Staff had received training and guidance and they knew how to care for people in the right way including how to respond to people who had special communication needs. People had received all of the healthcare assistance they needed.

Staff had helped people to make decisions for themselves. The Care Quality Commission is required by law to monitor how registered persons apply the Deprivation of Liberty Safeguards under the Mental Capacity Act 2005 and to report on what we find. These safeguards protect people when they are not able to make decisions for themselves and it is necessary to deprive them of their liberty in order to keep them safe. In relation to this, the registered manager had worked with the relevant local authorities to ensure that people only received lawful care that respected their rights.

People were treated with kindness and compassion. Staff recognised people’s right to privacy, respected confidential information and promoted people’s dignity.

People had received all of the care they needed including people who could become distressed. People had been consulted about the care they wanted to receive and staff supported people to express their individuality. People had been assisted to pursue their interests and hobbies and there was a system for resolving complaints.

Regular quality checks had been completed and people and their relatives had been consulted about the development of the service. Staff were supported to speak out if they had any concerns because the service was run in an open, inclusive and welcoming way. People had benefited from staff acting upon good practice guidance.

Inspection carried out on 14 September 2013

During a routine inspection

We used a number of different ways to help us understand the experiences of people who used the service. This was because some people had complex needs which meant they were not able to tell us about their experiences.

We saw people who lived in the home experienced individual care and support from staff who respected their privacy and dignity and supported people to promote their independence. Staff understood each person’s way of communicating their needs and wishes. They supported them to make choices and decisions about their lifestyles wherever they could do so.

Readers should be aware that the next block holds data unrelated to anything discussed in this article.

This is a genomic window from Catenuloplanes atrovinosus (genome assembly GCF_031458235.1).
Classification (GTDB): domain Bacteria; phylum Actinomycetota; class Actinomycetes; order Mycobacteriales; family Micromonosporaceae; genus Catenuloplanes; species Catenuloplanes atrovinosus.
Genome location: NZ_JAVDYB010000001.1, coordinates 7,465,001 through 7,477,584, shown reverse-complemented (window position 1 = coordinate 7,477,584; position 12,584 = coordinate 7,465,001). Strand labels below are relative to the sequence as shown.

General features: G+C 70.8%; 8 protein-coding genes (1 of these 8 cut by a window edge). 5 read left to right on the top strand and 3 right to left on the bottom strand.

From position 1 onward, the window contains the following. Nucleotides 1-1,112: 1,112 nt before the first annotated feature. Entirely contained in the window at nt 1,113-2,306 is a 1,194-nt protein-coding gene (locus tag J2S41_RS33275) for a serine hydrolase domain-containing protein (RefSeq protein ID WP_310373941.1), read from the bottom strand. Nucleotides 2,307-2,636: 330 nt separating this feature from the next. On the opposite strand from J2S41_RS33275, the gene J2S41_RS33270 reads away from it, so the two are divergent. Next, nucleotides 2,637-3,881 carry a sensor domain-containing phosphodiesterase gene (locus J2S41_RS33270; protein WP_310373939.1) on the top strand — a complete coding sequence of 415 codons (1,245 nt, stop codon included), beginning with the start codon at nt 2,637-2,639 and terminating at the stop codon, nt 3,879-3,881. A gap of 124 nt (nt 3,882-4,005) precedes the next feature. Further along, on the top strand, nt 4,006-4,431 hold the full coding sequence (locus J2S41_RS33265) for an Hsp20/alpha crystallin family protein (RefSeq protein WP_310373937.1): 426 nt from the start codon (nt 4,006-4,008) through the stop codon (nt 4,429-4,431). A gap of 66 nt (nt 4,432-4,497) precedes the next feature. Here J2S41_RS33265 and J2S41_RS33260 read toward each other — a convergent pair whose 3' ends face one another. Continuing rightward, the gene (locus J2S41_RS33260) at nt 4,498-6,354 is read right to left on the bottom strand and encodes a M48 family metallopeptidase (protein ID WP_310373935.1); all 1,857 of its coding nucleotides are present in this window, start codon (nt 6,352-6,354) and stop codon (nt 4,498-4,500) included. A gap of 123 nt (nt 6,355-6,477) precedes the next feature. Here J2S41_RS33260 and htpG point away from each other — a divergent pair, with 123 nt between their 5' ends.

We found people were supported to have a varied and nutritious diet which took into account personal preferences and choices.

The home was clean, tidy and well maintained and provided people with a comfortable and homely environment. Where any safety risks were identified we were told how these were being addressed. Bedrooms were individually furnished and decorated according to peoples individual preferences.

There was a thorough staff recruitment procedure in place to keep people safe. New staff followed an induction training programme so that they had the relevant skills and knowledge to confidently support people.

Records we checked were well maintained and stored safely. Care plans were detailed and person centred. They were available for staff to refer to as needed to ensure they understood the individual care each person needed.

Inspection carried out on 19 December 2012

During a routine inspection

We made two visits to the home as when we visited the home in the morning, all but one of the people who lived there were out at day care facilities. When we visited the home in the evening, all of the people were at home and we observed the dinner time period.

Two people who lived in the home were able to communicate with us and both told us they were happy living there. One person showed us their bedroom and we saw staff communicated with them well using sign language.

The atmosphere in the home was very relaxed and the people who lived there were involved in making decisions and running the home. Everyone led active lives and was involved in the local community. One person had a voluntary job at a local shop.

Everyone received person centred care and was well looked after. We spoke with three relatives of people who lived there and all said they had no concerns. One relative told us, “My daughter is very happy and safe there. The staff are absolutely wonderful.”

Another relative told us, “He is very well looked after. His clothes and personal care always look clean. They give him the same care that I give him. The staff treat him with dignity and he is definitely safe.”

One relative told us about how their son had moved into the home. They told us, "The staff provided a gradual introduction, they went at my sons pace and slowed it down when it got too much. It went really well and I know he is happy there."

Inspection carried out on 31 January 2012

During a routine inspection

In view of the communication needs of the people who use the service, we relied on observations between the staff and people who use the service, information provided by the staff and the service provider.

Reports under our old system of regulation (including those from before CQC was created)